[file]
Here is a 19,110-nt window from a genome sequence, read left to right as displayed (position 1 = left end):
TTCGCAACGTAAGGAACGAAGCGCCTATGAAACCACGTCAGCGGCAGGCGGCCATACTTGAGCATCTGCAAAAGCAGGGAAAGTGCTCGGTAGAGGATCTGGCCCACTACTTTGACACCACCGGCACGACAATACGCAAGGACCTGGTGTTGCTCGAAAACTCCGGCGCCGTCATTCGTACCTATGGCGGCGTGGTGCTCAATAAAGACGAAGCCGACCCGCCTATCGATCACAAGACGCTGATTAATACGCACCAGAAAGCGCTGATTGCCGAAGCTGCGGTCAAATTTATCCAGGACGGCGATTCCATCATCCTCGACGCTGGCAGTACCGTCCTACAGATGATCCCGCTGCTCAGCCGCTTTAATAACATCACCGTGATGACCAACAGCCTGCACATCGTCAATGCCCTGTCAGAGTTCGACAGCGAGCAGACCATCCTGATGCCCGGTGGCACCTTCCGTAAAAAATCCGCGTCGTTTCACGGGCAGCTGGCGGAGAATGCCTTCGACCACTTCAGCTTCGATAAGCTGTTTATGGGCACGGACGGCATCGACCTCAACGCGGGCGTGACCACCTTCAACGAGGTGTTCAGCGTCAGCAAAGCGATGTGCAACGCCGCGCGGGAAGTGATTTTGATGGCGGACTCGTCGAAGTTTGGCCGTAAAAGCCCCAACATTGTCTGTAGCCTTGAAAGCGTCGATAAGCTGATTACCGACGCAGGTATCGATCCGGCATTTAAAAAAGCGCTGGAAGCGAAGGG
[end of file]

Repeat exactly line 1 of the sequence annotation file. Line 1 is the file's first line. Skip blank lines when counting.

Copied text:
Here is a 19,110-nt window from a genome sequence, read left to right as displayed (position 1 = left end):